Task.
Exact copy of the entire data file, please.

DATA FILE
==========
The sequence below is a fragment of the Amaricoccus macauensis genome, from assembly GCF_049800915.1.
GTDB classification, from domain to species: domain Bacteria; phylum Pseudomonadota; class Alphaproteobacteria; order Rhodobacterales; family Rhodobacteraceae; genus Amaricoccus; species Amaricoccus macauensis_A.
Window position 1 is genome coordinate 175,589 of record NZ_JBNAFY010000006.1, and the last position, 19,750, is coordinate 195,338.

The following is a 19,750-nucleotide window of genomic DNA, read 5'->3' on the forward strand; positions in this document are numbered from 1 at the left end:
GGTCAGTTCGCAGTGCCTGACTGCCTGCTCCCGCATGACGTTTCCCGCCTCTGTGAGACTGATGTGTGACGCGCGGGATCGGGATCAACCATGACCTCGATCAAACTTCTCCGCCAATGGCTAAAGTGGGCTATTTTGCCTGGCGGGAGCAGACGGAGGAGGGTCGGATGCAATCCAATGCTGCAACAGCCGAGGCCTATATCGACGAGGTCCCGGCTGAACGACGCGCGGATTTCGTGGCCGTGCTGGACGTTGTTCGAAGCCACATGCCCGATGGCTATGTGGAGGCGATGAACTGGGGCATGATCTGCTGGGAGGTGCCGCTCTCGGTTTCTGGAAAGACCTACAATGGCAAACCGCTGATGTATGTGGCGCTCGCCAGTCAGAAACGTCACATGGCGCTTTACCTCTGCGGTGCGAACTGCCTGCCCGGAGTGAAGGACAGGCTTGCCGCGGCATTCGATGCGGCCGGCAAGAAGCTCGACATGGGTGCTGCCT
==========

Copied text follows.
The sequence below is a fragment of the Amaricoccus macauensis genome, from assembly GCF_049800915.1.
GTDB classification, from domain to species: domain Bacteria; phylum Pseudomonadota; class Alphaproteobacteria; order Rhodobacterales; family Rhodobacteraceae; genus Amaricoccus; species Amaricoccus macauensis_A.
Window position 1 is genome coordinate 175,589 of record NZ_JBNAFY010000006.1, and the last position, 19,750, is coordinate 195,338.

The following is a 19,750-nucleotide window of genomic DNA, read 5'->3' on the forward strand; positions in this document are numbered from 1 at the left end:
GGTCAGTTCGCAGTGCCTGACTGCCTGCTCCCGCATGACGTTTCCCGCCTCTGTGAGACTGATGTGTGACGCGCGGGATCGGGATCAACCATGACCTCGATCAAACTTCTCCGCCAATGGCTAAAGTGGGCTATTTTGCCTGGCGGGAGCAGACGGAGGAGGGTCGGATGCAATCCAATGCTGCAACAGCCGAGGCCTATATCGACGAGGTCCCGGCTGAACGACGCGCGGATTTCGTGGCCGTGCTGGACGTTGTTCGAAGCCACATGCCCGATGGCTATGTGGAGGCGATGAACTGGGGCATGATCTGCTGGGAGGTGCCGCTCTCGGTTTCTGGAAAGACCTACAATGGCAAACCGCTGATGTATGTGGCGCTCGCCAGTCAGAAACGTCACATGGCGCTTTACCTCTGCGGTGCGAACTGCCTGCCCGGAGTGAAGGACAGGCTTGCCGCGGCATTCGATGCGGCCGGCAAGAAGCTCGACATGGGTGCTGCCT